Raging Fires, Choking Air, Tiny Stories

Six-word tales from the burning West

Photo by James Todd on Unsplash


Lights on at noon in California.


That’s not snow falling; that’s ash.


Smoke seeps through walls and windows.


Nothing says apocalypse like poison skies.


Just breathe? Easier said than done.


The color of catastrophe is orange.


  1. Brilliant bare-bones picture of the burning West. My Oregon son and daughter-in-law have been in PA visiting for my father-in-law’s funeral service. They left to go home today. I worry about the smoke they will encounter when they get home!

    • I’m sorry for the reason they were visiting you, but glad they were with you in PA — and I truly hope they’re not in one of the worst-hit areas in Oregon. I can’t believe the photos I’m seeing of Talent, near Ashland — we know Shakespeare Festival actors who have homes (or did, at any rate) in Talent, and I shudder to think what’s become of them. Thanks for reading and commenting, Laurie, and sending you and yours thoughts of comfort and peace.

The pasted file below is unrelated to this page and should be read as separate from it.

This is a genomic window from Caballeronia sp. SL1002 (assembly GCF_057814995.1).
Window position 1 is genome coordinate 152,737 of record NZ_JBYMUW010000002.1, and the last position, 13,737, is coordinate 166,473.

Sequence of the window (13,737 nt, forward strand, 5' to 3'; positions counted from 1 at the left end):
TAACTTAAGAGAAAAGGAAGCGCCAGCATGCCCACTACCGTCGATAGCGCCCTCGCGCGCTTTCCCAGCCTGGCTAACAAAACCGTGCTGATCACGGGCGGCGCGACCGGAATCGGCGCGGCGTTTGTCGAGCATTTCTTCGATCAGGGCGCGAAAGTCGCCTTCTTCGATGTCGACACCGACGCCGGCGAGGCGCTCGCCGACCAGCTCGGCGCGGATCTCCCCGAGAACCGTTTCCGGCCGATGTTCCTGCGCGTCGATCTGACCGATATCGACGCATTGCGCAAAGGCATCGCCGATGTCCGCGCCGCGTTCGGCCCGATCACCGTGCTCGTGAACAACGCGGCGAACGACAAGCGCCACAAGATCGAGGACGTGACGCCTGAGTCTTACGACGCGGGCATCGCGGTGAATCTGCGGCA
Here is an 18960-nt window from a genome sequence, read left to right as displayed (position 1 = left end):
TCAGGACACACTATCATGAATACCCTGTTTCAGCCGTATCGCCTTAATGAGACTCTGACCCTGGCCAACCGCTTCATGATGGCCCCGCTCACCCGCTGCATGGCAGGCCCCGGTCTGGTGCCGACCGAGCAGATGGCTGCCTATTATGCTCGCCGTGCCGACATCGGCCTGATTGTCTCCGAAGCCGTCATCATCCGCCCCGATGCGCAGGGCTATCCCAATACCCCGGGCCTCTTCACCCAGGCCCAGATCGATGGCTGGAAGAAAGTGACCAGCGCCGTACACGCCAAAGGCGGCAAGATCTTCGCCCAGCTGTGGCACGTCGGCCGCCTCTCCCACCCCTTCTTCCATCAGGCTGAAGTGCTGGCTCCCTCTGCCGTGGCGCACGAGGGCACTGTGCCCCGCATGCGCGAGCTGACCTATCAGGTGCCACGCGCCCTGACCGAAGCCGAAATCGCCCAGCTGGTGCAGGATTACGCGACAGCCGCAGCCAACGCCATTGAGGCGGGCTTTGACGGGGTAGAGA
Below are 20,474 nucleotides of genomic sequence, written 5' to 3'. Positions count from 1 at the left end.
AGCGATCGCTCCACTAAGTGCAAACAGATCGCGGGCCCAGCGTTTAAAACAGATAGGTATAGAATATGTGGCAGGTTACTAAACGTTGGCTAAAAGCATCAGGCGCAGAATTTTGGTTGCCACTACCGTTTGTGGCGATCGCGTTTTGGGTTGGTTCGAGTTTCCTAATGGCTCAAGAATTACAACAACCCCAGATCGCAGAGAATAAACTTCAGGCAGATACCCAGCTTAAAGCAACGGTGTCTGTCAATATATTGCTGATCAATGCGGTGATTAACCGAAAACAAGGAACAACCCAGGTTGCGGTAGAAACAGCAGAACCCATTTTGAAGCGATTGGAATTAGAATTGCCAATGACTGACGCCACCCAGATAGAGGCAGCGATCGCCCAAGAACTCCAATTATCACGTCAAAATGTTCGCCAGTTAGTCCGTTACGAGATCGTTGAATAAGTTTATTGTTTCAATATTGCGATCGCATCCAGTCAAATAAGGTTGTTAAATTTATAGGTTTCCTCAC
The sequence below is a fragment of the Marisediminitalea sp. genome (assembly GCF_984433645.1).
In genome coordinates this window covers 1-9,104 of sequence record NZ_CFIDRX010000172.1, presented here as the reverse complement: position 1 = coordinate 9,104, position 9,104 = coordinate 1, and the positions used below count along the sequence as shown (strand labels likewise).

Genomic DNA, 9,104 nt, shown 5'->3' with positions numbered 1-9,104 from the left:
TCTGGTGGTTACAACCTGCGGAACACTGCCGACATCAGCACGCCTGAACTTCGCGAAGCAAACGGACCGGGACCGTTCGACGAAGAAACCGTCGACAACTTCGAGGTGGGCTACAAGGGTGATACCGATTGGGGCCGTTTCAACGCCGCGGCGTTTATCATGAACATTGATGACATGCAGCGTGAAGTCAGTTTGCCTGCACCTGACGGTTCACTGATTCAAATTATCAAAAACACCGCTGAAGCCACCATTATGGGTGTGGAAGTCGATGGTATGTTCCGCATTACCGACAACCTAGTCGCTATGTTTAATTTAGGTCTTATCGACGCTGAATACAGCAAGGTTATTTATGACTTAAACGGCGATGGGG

• Truth, Nick — I worked for the American Lung Association for six years, and I know just enough about particulate matter and lung disease to keep me awake at night when the air’s bad — and these days, it’s bad a lot of the time!

    • Thanks, Barb. I’m thrilled to say that the air has improved vastly the past two days where I live . . . but not in many other regions of the West including where my family members live. None of us out here take fresh air for granted anymore, that I can tell you!

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